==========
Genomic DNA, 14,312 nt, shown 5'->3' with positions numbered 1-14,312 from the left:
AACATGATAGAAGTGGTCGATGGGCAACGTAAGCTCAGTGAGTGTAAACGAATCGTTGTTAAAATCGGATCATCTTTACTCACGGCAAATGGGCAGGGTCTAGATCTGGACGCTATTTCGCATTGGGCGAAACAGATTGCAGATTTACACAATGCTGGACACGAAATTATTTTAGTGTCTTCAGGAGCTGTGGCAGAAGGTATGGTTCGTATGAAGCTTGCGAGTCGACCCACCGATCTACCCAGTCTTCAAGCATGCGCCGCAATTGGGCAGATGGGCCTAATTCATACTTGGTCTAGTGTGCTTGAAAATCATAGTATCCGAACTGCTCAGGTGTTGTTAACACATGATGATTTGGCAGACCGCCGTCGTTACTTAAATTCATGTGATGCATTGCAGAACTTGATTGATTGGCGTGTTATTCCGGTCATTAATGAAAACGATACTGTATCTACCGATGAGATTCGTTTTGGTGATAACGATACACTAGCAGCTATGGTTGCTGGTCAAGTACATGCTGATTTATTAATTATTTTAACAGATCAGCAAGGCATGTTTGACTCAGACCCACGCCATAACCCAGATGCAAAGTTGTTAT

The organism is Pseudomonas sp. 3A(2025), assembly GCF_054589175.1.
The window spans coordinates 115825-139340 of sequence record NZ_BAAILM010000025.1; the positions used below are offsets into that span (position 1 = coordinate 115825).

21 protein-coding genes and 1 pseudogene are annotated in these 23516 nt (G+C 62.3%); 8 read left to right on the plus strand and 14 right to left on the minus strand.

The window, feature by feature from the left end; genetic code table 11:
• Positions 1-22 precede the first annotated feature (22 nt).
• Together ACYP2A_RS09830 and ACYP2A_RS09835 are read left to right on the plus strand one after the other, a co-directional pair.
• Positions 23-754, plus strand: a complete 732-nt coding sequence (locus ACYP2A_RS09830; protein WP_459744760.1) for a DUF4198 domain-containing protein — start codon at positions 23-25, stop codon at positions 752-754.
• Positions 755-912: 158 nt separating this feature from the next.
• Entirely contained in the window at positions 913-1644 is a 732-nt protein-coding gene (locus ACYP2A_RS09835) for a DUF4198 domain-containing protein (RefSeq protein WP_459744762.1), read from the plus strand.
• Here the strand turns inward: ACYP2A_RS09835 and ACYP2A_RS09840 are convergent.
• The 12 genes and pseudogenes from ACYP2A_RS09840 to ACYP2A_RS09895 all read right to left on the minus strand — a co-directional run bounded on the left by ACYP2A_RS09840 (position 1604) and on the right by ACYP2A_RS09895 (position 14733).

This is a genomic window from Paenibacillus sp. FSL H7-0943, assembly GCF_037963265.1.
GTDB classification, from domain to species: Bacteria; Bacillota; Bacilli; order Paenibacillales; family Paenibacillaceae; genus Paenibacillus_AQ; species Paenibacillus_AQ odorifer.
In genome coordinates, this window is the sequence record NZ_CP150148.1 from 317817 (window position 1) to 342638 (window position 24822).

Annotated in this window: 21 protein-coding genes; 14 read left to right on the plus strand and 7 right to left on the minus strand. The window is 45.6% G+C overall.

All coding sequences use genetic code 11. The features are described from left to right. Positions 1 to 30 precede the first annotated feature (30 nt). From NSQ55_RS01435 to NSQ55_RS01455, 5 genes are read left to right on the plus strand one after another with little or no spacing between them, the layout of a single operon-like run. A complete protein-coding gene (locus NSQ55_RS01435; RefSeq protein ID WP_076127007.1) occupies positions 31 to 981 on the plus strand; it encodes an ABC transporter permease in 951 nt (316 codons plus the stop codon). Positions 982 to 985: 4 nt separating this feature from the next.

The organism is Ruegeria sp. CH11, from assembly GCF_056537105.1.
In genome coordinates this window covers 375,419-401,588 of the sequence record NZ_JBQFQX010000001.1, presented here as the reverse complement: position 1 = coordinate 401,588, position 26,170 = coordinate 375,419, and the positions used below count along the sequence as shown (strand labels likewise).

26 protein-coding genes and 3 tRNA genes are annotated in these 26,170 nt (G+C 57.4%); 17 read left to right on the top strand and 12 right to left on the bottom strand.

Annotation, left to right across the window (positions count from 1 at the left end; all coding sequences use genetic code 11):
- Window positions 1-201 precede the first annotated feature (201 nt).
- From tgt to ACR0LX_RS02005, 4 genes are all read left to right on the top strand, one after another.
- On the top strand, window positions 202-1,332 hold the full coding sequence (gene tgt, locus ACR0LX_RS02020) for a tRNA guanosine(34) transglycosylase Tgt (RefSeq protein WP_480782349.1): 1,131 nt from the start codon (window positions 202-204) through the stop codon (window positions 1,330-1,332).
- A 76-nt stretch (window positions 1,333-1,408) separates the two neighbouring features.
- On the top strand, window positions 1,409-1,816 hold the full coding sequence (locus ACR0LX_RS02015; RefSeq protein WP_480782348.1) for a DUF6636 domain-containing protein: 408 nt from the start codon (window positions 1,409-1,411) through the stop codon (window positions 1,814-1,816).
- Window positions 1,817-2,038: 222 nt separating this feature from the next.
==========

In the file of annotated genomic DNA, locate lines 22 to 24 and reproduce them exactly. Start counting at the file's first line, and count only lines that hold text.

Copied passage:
Annotation, left to right across the window (positions count from 1 at the left end; all coding sequences use genetic code 11):
- Window positions 1-201 precede the first annotated feature (201 nt).
- From tgt to ACR0LX_RS02005, 4 genes are all read left to right on the top strand, one after another.